For my readers in the US, I hope you enjoyed your Thanksgiving holiday and didn’t over indulge in good food, college, and professional sports. I’ve come to think that next to the last couple weeks of March, the week of Thanksgiving is my favorite week because there is a ton of good college basketball and college football to watch.
For my readers outside of the US, I hope you had a productive week where you weren’t getting bothered by us pesky Americans, apart from the avalanche of “Black Friday” or Cyber Monday” sales.
As we approach December, I’ve begun a short stint working with some product people and the teams they work with. As a result, I’ll be taking a break from producing original content, but I’ll still share resources from other product people.
As I get settled into my new gig I thought I’d share some resources to help product people get a better understanding of helpful techniques, what they should and should not do, and why they should focus on outcome.
A Handy Guide for Coaching Product Owners
If you need some thought starters to fill in the product ownership challenges, Sam Liang and Karen Greaves from Growing Agile compiled a list of twelve areas for improvement that product owners often run into. They then identified workshops that they used to help with those twelve areas.
In my own interactions with product owners, I’ve run across those twelve as well as a couple others.
Product Owner Resources and References
When I spoke at GOAT2017 last week, I had the honor of being introduced by Mark Levison. We had a great chat during the course of the day and following. During the conversation, he clued me in on a list of product owner resources that he maintains on his website.
It’s a great collection of resources that he continues to maintain. There are several resources I was already aware of and several that I didn’t but are very useful.
Internal Product Management – Is it a Thing?
Joshua Arnold recently explored the Good, the Bad, and the Ugly of the Internal Product Management concept. As someone who has championed the idea of business analysts and product owners applying product management approaches for “products” intended for internal use, this post peaked my interest.
I agree with a lot of what Joshua has to say in the post. The reasons he expresses as good are a lot of the reasons that I suggest that it’s a good idea to take a product outlook.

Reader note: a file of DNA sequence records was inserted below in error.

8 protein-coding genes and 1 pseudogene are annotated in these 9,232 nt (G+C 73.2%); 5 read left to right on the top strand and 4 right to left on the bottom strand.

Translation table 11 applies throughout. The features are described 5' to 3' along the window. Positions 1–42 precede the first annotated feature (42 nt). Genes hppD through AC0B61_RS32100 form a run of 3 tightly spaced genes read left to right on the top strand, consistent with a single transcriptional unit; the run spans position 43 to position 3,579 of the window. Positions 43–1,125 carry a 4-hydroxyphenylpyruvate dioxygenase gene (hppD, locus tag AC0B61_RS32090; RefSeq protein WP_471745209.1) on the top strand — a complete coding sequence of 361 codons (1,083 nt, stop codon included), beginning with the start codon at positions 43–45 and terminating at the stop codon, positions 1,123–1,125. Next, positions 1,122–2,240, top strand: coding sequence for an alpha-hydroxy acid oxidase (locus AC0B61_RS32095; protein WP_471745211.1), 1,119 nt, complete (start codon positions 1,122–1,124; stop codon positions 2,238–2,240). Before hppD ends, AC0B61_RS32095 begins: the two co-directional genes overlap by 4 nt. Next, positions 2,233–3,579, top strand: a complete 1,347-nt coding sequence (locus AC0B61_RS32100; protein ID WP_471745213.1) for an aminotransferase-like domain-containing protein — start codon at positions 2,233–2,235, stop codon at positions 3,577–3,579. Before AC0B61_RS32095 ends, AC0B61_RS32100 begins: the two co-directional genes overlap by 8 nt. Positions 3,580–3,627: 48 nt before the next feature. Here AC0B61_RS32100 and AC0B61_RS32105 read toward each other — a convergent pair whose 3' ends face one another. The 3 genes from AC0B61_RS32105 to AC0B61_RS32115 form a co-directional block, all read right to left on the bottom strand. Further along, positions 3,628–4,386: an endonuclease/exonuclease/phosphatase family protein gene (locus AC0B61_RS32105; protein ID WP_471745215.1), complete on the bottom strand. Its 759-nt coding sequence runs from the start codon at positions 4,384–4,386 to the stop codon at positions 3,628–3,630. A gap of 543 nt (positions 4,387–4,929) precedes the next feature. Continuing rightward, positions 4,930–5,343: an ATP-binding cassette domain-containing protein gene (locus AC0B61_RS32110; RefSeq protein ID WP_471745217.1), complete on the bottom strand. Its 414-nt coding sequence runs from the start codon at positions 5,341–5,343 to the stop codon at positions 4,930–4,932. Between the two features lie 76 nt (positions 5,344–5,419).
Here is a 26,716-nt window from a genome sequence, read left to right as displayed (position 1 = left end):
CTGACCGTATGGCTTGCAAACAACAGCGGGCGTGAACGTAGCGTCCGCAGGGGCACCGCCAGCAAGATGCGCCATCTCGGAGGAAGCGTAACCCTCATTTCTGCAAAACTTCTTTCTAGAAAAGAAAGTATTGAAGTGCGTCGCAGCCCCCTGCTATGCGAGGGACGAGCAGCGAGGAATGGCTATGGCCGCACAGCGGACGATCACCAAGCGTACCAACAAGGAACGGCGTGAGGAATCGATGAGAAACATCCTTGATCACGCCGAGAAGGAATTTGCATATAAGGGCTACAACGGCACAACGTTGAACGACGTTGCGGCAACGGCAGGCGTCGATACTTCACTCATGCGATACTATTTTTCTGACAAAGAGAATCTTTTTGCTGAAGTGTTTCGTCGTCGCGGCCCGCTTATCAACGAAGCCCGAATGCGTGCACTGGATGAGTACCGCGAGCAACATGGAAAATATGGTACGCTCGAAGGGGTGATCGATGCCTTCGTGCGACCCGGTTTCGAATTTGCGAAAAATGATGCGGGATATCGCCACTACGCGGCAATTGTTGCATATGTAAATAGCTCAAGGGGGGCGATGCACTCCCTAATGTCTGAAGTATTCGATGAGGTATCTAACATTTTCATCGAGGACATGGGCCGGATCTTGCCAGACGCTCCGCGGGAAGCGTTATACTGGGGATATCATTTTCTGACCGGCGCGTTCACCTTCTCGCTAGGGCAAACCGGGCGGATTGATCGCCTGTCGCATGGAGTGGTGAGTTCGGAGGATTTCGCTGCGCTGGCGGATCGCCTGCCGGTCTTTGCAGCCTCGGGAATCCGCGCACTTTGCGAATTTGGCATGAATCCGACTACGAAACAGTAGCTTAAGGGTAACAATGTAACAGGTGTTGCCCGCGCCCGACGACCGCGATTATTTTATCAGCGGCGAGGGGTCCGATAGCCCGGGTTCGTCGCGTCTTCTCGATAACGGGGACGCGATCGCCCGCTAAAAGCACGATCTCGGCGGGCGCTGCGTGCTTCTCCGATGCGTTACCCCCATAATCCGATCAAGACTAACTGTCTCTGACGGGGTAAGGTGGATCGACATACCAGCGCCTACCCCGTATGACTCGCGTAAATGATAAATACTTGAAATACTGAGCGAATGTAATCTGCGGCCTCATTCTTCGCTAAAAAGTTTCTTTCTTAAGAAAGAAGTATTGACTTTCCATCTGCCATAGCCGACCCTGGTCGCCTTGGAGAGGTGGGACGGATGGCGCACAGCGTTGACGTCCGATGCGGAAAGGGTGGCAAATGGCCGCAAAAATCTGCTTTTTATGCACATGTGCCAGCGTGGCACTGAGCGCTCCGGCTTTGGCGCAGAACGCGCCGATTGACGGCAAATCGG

He’s also correct about the danger that comes from losing sight of an organization’s real customers.
The key is when you work on systems, applications, assets, products, etc that enable your organization to deliver value to your organization’s ultimate customers, it’s important to keep them in mind as well as the people who use that thing.
5 Ways the Product Owner Role is Different in a Consulting Environment
Far Reach, a software development and marketing firm in Cedar Falls Iowa (I have to show my home state pride when I get a chance) took a look at product ownership from the perspective of a consulting firm. Specifically, the post explores the case where the consulting firm has their own product owner in addition to the designated client contact (who should also act as a product owner).
This situation is a special instance of the Fraternal Twin or Triplet Product Ownership models that I describe in Product Ownership In the Wild where the line between business and product development represents corporate boundaries.
I’ve been in a situation similar to this on the client side and find that the five points in the post are important and good for consulting firms to consider.
3 Types of Product Management
What product managers, and product people in general do can be answered with that favorite of all consultant answers – “it depends”. Daniel Demetri suggests that there are three types of product management (user-first, business-first, technology-first) based primarily on what might be missing in the rest of the organization.
What good product managers do, and where to find them, varies greatly depending on your product strategy, which itself is subject to change over time. Despite all of their differences, good product managers somewhat amorphously bridge the gaps that exist between other functional areas working toward a product’s success.
What Jobs Are Your Customers Trying to Get Done?
One of the podcasts I listen to on a regular basis is This is Product Management from Alpha. At the start of this year, the podcast featured Karen Dillon, Contributing Editor of Harvard Business Review and co-author of Competing Against Luck. During the episode Karen discussed how understanding your customer’s’ job to be done can help your product teams make better decisions.
I’ve found that jobs to be done provides a nice theoretical underpinning for the idea that we should focus on outcomes when building products – instead of obsessing about output.
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Talk to you next week,
Kent J. McDonald